Chris Marker & Pierre Lhomme – Le Joli mai (1963)

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Setting out to create an evocative portrait of his beloved hometown of Paris and to “track it like a detective with a telescope and a microphone,” Chris Marker’s astounding and astute film LE JOLI MAI emerges as an early example of Marker’s unique cinema of poetic cultural anthropology. Filmed in May 1962, just as the Algerian war had come to an end, LE JOLI MAI sees a crew of interviewers and cameramen fanning out across Paris interviewing a compelling cross section of city dwellers on life, love, money, happiness, work, war, and peace. From a poverty stricken mother of seven who just received a government-financed flat, to outspoken teenage students at the stock exchange, Marker’s interviewees respond to his deceptively simple questions with statements that encapsulate the complex, troubled, and exciting society of 1962 Paris during a period of psychological and social turmoil. Marker’s highly subjective documentary style matches eloquent narration with illustrative montage. The film’s visual and verbal wit matches the stark reality of its documentary footage with philosophical musings (voiced beautifully by narrator Simone Signoret). LE JOLI MAI faithfully captures Marker’s sociopolitical vision of Paris, and it foreshadows the unrest that would erupt less than a decade later in the revolts of May 1968.

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Le Joli Mai – “The Lovely Month of May” – is, as the title suggests, Chris Marker’s film about the month of May in Paris. But don’t make the mistaken assumption I did; this is not that May, not May ’68, the great student/worker revolt that nearly (but not quite) brought the French government to its knees. No Le Joli Mai is in fact a document of another May, May 1962. As months go, its less exceptional, more mundane than the riots of ’68. Yet Marker’s film clearly demonstrates that, riots or no riots, May ’62 was no less about freedom, work, desire – and the politics mired within them all.

Cinema city portraits of the silent era, such Jean Vigo’s Apropos de Nice or Walter Ruttman’s Berlin: Symphony of a Big City, were edited to pulsing music for technological reasons. Le Joli Mai is a city portrait too, with a very different soundtrack – also for technological reasons. New sound synch technologies available to Marker in the early 1960s allowed Le Joli Mai to be city symphony composed entirely of people’s directly recorded voices.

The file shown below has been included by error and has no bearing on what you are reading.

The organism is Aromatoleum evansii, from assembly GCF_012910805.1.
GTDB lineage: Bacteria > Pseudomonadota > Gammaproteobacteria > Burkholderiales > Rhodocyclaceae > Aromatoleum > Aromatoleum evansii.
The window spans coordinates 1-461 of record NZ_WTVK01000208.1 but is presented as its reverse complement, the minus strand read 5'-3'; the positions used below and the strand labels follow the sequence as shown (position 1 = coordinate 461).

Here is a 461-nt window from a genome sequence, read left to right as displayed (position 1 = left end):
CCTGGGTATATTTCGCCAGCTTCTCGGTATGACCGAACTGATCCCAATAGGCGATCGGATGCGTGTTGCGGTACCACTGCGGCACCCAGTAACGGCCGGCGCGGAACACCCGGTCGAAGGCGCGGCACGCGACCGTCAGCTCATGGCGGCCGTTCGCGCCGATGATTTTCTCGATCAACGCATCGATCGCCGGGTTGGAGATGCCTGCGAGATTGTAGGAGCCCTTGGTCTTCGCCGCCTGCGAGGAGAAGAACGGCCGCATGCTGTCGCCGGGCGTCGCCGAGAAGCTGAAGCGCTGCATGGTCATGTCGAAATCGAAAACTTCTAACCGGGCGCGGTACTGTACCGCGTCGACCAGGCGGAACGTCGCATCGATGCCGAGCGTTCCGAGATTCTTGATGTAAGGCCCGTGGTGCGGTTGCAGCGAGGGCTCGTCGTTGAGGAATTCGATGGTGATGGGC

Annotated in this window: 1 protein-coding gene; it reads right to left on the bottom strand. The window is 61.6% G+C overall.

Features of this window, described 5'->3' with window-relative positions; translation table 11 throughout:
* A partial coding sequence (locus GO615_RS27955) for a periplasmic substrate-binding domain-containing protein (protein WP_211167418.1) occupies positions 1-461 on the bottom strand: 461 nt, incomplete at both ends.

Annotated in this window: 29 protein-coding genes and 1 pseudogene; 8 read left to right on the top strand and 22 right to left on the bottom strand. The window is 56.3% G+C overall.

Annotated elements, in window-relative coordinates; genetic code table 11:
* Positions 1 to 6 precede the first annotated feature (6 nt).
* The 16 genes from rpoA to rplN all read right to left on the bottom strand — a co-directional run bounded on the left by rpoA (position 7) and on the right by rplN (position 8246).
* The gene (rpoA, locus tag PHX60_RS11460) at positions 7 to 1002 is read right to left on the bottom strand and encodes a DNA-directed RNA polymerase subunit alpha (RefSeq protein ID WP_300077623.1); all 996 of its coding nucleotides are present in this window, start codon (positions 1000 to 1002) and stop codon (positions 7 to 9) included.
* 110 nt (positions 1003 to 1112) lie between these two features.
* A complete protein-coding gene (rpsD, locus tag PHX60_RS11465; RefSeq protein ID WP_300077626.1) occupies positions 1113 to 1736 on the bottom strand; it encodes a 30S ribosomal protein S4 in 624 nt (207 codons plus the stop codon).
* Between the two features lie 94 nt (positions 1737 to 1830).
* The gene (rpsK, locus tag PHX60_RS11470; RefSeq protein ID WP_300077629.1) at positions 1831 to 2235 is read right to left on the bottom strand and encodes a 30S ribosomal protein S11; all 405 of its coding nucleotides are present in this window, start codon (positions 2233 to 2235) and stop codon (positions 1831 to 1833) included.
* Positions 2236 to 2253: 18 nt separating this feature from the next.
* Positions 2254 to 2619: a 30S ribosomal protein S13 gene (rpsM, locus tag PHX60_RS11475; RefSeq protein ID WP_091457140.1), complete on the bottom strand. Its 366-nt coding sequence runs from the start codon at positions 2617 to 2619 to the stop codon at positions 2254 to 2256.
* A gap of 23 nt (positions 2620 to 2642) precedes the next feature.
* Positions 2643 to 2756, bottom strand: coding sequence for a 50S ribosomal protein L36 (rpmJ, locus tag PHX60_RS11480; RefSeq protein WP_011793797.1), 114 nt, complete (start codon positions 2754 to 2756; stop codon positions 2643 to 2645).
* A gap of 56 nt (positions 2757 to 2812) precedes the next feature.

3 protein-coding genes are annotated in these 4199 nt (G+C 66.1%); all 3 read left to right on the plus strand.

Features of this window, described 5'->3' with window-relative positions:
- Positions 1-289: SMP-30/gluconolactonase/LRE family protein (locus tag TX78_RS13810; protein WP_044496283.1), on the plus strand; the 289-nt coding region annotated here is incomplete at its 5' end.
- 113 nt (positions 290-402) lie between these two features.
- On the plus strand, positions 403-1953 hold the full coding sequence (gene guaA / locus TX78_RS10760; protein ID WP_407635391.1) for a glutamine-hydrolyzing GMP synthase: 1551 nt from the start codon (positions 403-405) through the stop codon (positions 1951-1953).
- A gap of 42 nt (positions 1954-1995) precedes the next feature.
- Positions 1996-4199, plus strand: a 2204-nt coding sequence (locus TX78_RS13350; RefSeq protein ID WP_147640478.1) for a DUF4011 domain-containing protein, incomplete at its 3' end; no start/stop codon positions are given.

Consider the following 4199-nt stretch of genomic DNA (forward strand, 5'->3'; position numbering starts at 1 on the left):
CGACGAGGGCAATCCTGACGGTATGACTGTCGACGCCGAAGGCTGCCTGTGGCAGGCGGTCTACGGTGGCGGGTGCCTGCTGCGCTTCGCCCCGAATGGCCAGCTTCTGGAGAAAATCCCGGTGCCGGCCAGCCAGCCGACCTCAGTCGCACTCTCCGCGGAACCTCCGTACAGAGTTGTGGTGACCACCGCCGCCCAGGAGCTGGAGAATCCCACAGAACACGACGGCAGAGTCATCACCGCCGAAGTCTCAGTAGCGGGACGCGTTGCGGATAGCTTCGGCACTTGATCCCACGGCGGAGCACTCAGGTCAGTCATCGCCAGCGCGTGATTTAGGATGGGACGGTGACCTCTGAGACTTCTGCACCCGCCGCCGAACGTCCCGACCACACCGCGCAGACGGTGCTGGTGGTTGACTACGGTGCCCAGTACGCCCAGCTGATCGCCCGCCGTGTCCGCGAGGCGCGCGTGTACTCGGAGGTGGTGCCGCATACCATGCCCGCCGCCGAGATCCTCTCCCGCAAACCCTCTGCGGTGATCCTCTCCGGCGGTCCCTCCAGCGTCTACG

Over the course of the film’s two parts, Marker and his crew scale all of Paris, yet remain forever behind the camera interviewing a cross-section of the city’s population: teenage interns at the stock market, a mother receiving public service, an Algerian worker, a young couple in love, a disgruntled suit salesman, and son on. Interludes between the interviews shade in the political context of the month: for instance, that it was the first Spring since the signing of a treaty in the colonial war in Algeria, the first time Parid has known peace since before the Second World War.

At the beginning, Marker dedicates the film “To the happy many,” and the film seems in search of these happy people with every interview that occurs. Does happiness come from wealth? From love? What role does politics play? The feeling emerges that happiness isn’t attainable; it’s not simply a static state, but a means to something else. And along comes the closing narration to confirm it: “We’ve met free people. We have given them the biggest roles in this film. Those who are able to question, to refuse, to question, to think, or simply to love. They are not without their contradictions or mistakes, but they persevered even with their mistakes, and perhaps truth is not only the end, perhaps it is also the means.”

Marker completed Le Joli Mai at practically the same time as La Jetee, a sci-fi short film and his only work of pure fiction. Thirty years later, Le Joli Mai is most characteristic of Marker’s career as a whole through its use of cinema as a tool, a piece of history knitted together by cinema out of the yarn of the everyday. Interviewed upon the release of Le Joli Mai, Marker stressed the reproducibility – and thus the process – of his work. “No, I don’t think this film is possible only in Paris.”1 He himself suggested it might be tried in Italy, where he conjectured the people might be more photogenic. Italy or elsewhere, the methods of the film could be put to use anywhere.

Yet, curiously enough, it isn’t Le Joli Mai that has been reproduced, as Marker suggested, but rather the work of fiction, La Jetee, remade in 1995 by Terry Gilliam as 12 Monkeys. Whatever we think of Gilliam’s film, the priorities of cinema under capitalism are laid bare: big-budgets and profits over people and their lives. Beautiful as La Jetee maybe, Marker deserves true renown for Le Joli Mai and similar works, projecting the voices of everyday people into the narrative of history. Cinema, like truth, is not only an end, but also a means to something else.

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  • Hadi

    I really do not know how to thank
    I really do not know how to repay your kindness
    Thanks